Perfect Presentations: Our Cookie Table Contest Winner and Runners-Up

These couples took the classic cookie table and made it their own with beautiful — and delicious — displays.

The Winner


Photos by Snappy! Film Studios
 

You are what you eat, and on Alexandra Falvo and Andrew Lamar’s wedding day, they took the adage very seriously. The couple, married on Sept. 30, featured sugar cookies in the shape of their faces on their classic Pittsburgh cookie table.

“I saw the idea on Pinterest,” Alexandra says. “I just thought it’d be a fun, personal and funny addition to the table.”

After purchasing a custom-made cookie cutter from a shop on Etsy, Alexandra had a family friend make the cookies for the big day.

“Afterwards, [my friend] said, ‘Never again,’” Alexandra says. “It took forever.”
 


 

When decorating for Alex and Andrew’s wedding, Missy Martz of Occasion Creation Designs saw the perfect opportunity to showcase the couple’s cookie table — and the city. Sitting in front of a large window at PNC Park, the cookie table — rather, cookie tables, as there were four tables surrounding the main display — was framed by the glowing Roberto Clemente Bridge outside.

Martz decorated the tables with candles, tiers and a sparkling tablecloth to attract attention to the delicious spread. The table also featured a sign adorned with the Pittsburgh skyline that read, “The Pittsburgh cookie table / A sweet tradition for all of yinz to enjoy.”

A groom’s cake also sat on the table, decorated with green icing in the pattern of a baseball field with various beloved shared interests, including a hamburger and a Terrible Towel. On top of the cake stood newlyweds holding a picture frame.

Friends and family made all of the cookies and candies on the table.

“Both our families are from Pittsburgh,” Alexandra says. “They’ve always done the cookie table tradition.”
 

First Runner Up


Photo by Lindsey Zern Photography
 

A cookie table doesn’t just have to have cookies anymore. The guests at Mallory McLaughlin and Brant Toulouse’s Dec. 31 wedding were met with much more than the approximately 45 dozen cookies offered; the couple also had about 10 dozen doughnuts from Mac’s Donut Shop and 26 dozen pastries from La Gourmandine.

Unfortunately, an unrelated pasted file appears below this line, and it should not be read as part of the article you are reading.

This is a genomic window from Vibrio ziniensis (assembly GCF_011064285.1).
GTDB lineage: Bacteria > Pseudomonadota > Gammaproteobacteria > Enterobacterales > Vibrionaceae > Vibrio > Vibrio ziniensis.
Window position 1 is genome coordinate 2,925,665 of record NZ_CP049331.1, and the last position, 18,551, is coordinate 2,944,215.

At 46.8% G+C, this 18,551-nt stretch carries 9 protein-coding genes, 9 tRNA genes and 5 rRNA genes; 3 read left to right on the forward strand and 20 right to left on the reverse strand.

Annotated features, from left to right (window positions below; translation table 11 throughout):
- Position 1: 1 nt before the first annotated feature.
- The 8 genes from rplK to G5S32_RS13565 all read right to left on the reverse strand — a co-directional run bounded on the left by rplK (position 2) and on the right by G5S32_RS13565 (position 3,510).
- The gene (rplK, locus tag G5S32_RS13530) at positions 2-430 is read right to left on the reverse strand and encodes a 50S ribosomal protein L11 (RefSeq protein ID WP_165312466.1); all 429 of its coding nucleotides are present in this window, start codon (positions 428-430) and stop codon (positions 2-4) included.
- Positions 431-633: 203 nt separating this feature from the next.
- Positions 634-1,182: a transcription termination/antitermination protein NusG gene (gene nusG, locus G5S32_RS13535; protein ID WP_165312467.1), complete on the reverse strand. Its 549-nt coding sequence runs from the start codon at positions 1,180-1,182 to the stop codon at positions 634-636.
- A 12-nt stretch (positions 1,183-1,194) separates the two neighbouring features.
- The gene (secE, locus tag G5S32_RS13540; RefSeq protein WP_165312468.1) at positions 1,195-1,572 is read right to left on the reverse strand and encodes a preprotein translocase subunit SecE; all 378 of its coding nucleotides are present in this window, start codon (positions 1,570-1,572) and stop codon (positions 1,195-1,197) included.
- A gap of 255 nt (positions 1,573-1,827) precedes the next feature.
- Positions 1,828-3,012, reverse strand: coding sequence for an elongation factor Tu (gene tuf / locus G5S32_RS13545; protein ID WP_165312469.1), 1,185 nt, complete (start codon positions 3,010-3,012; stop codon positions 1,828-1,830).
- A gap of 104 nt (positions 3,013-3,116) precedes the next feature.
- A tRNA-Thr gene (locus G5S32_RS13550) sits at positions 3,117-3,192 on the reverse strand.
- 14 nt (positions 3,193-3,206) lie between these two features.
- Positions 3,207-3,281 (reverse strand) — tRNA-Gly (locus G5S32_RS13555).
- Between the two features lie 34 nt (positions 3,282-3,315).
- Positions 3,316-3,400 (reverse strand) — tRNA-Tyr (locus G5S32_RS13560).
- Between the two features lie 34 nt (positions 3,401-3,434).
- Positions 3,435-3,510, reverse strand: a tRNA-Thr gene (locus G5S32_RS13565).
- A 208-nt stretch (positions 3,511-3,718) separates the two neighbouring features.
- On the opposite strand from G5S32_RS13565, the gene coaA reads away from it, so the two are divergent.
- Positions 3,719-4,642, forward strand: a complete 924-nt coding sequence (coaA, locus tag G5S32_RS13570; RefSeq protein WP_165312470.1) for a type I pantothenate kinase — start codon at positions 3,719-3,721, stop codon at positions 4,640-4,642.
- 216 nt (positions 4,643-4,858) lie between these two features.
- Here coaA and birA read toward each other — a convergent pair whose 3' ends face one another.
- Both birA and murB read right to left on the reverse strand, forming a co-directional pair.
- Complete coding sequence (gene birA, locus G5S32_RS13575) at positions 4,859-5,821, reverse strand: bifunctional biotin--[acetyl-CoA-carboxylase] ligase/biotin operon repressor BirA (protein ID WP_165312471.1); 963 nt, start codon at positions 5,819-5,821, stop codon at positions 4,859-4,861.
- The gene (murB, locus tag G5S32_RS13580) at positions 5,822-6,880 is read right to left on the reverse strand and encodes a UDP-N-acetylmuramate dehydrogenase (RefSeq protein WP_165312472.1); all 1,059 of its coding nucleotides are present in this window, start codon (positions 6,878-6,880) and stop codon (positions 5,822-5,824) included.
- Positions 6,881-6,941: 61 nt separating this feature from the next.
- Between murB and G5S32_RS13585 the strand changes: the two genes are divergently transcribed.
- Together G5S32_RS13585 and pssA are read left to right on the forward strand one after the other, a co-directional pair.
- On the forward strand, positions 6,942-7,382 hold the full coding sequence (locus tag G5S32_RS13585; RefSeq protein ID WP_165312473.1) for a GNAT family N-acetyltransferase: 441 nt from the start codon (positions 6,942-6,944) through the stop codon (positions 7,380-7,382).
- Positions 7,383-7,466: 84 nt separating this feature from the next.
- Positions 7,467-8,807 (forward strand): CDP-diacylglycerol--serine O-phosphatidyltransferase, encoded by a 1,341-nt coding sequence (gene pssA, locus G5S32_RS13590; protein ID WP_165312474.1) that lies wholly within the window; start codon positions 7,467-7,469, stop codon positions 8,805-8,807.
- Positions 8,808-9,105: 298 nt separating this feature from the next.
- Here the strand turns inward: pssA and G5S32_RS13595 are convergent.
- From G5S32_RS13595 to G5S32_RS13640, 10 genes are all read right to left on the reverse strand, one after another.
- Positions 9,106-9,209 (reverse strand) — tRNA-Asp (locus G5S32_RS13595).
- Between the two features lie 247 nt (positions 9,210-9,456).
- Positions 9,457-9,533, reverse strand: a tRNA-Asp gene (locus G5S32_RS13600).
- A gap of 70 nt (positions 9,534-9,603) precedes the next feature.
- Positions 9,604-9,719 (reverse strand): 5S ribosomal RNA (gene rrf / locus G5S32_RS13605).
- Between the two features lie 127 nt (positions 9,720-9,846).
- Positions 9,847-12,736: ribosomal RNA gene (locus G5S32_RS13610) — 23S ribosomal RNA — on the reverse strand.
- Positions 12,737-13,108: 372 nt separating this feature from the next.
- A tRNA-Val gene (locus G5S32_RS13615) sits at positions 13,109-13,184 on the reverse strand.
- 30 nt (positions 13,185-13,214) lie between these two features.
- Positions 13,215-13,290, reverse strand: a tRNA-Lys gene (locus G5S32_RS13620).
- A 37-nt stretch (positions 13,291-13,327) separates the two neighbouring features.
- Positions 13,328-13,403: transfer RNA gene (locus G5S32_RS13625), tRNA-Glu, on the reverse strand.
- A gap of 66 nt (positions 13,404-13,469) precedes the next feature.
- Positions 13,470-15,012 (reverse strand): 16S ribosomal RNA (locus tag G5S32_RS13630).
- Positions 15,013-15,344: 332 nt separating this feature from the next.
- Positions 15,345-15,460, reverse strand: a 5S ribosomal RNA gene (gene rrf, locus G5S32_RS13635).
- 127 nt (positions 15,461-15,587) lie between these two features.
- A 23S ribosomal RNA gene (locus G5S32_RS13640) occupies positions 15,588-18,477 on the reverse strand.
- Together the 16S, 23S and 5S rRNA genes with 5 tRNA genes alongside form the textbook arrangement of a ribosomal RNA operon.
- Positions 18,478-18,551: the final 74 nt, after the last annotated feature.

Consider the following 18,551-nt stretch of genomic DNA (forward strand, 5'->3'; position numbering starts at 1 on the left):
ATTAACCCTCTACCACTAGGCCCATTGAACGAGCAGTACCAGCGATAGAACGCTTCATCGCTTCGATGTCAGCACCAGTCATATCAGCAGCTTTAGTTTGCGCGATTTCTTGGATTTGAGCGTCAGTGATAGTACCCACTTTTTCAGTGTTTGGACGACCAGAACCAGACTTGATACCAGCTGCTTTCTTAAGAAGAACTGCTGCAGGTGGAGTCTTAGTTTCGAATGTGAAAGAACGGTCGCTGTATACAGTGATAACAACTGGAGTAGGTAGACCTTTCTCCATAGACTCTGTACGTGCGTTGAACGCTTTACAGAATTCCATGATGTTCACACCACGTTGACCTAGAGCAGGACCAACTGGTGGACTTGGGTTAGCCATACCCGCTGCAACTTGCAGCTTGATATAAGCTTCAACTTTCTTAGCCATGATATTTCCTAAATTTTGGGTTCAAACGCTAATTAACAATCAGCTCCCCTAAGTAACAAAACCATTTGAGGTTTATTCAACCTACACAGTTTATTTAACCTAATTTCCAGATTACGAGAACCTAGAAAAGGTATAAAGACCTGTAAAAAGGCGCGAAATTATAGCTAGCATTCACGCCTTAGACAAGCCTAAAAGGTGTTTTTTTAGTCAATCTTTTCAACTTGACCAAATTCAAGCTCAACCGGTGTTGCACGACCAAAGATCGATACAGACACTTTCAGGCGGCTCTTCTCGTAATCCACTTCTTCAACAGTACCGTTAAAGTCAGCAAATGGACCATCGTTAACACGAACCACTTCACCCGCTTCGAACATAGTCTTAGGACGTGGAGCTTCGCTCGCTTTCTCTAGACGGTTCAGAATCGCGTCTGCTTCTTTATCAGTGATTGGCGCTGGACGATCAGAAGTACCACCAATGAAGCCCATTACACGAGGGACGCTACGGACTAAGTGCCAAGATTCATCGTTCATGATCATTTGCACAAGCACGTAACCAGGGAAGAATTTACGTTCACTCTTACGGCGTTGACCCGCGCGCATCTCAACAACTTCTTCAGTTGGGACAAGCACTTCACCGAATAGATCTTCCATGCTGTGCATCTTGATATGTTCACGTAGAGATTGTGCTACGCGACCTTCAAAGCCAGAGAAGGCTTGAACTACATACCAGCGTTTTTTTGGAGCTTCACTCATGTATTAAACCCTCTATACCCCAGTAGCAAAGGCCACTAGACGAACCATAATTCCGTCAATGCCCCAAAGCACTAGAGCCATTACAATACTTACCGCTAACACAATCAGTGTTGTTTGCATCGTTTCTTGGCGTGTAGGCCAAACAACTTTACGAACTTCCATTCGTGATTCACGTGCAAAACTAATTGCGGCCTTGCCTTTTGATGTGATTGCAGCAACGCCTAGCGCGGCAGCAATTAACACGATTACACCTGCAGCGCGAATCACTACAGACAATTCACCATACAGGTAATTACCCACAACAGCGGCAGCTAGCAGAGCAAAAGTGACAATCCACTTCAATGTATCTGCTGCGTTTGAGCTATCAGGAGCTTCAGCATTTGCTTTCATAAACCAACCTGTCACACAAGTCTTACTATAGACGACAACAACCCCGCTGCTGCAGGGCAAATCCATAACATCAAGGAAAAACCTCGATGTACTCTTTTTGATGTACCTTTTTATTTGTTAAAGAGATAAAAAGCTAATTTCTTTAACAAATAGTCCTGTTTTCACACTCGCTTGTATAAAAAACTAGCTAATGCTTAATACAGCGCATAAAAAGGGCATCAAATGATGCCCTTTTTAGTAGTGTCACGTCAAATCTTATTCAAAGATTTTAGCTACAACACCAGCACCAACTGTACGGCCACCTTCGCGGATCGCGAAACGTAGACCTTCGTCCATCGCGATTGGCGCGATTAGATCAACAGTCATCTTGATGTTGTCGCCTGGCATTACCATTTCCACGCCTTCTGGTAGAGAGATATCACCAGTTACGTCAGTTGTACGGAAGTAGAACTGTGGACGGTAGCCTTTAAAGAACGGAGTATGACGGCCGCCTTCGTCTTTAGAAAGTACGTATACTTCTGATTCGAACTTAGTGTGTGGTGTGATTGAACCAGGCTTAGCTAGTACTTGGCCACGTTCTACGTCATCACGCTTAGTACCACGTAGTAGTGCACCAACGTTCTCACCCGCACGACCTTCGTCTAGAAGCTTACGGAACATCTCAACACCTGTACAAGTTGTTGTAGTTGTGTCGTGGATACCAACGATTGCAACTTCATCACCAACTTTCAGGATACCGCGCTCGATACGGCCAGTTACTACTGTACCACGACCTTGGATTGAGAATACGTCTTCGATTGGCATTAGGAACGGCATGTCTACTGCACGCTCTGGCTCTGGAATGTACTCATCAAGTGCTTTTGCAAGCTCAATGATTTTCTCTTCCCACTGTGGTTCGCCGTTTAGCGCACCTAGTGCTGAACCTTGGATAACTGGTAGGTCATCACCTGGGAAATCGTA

The cookies were made by family members and friends, particularly Brant’s aunts. Mac’s, located in Aliquippa, provided multiple kinds of doughnuts, which stood on rods connected to marble stands sitting atop candlestick holders.

“Our cookie table was huge,” Mallory says. “It had its own room.”

Mallory and Brant provided take-home boxes for their guests, giving them the opportunity to take the delectable desserts home.
 

Second Runner Up


Photos by Jenna Hidinger Photography
 

Justin Bersuder’s family, hailing from Michigan, has attended a Pittsburgh wedding before and knew what they were looking forward to the most at Justin’s wedding: the cookie table.

Shady Elms Farm dedicated their carriage house to Lyndsay Petruny and Justin Bersuder’s dessert spread on Oct. 7. The desserts were provided by family members and Kretchmar’s Bakery in Beaver.

“[Justin’s family] kept asking, ‘Is there going to be a cookie table?’ They’re probably still talking about it,” Lyndsay says.
 

Lyndsay, on the contrary, is from Pittsburgh. She viewed her cookie table as a chance to feature baked goods that she grew up eating. Lyndsay’s Sita, or grandmother, on her mother’s side (who are Slovakian and Lebanese) used to make butlawa, or baklava. From Lyndsay’s father’s side, her grandma made roszke, or apricot sour creams. As both of her grandmothers have passed, Lyndsay featured both desserts on her cookie table in memory of them.

Along with the family desserts and various cookies from friends and from Kretchmar’s, there were cupcakes — s’mores, caramel apple and vanilla bean — made by Justin’s sister, who also made the wedding cake.

“It felt like the carriage house was a little bakery,” Justin says.
 

Third Runner Up


Photos by Kristen Wynn Photography
 

Despite their original plan to have two cookie tables, Kylie Wallach and Marc Zmijowski received more cookies than they anticipated for their Nov. 25 wedding day. The couple had to find a place to house over 200 dozen cookies, but their wedding coordinator Mary Ann Papantonakis found the perfect solution. The room at DoubleTree by Hilton Hotel Pittsburgh – Green Tree that held Kylie and Marc’s cocktail hour was flipped to become the new cookie room.

The excess of cookies, displayed over multiple tables, was supplied by about 12 people, both family members and friends, and Kylie herself.

“It’s an opportunity for the women in my family to spend time together while baking, time that our busy lives don't usually afford us,” Kylie says.

Among the 24 types of cookies in the display were lady locks, pizzelles, mini cheesecakes, pumpkin cookies and Swedish wafers, described by Kylie as “a staple in our family.” The couple also had a variety of pies and cheesecakes, as Marc doesn’t like cake.
 

Fourth Runner Up


Photo by Kristi Telnov Photography
 

Both coming from Italian families, Marisa Satira and David Celko had to uphold traditions from Italy and Pittsburgh at their wedding. Luckily, one tradition that fell under both umbrellas was the classic cookie table.

Marisa and David decorated their cookie table, which ran the length of the whole ballroom, in accordance with their Italian theme, featuring Italian flags and red and green uplighting.

The couple, married on Sept. 16, had about 500 dozen cookies on their table, with 40-42 different kinds featured. Some cookies displayed include biscotti, amaretti, pizzelles, lemon, carrot, chocolate chip and M&M. The cookies were all homemade by Marisa, her mother and members of David’s family.

“Guests were astonished by how many cookes we had,” Marisa says. “They really gave us that big wow factor.”
 

Categories: Beyond the Cookie Table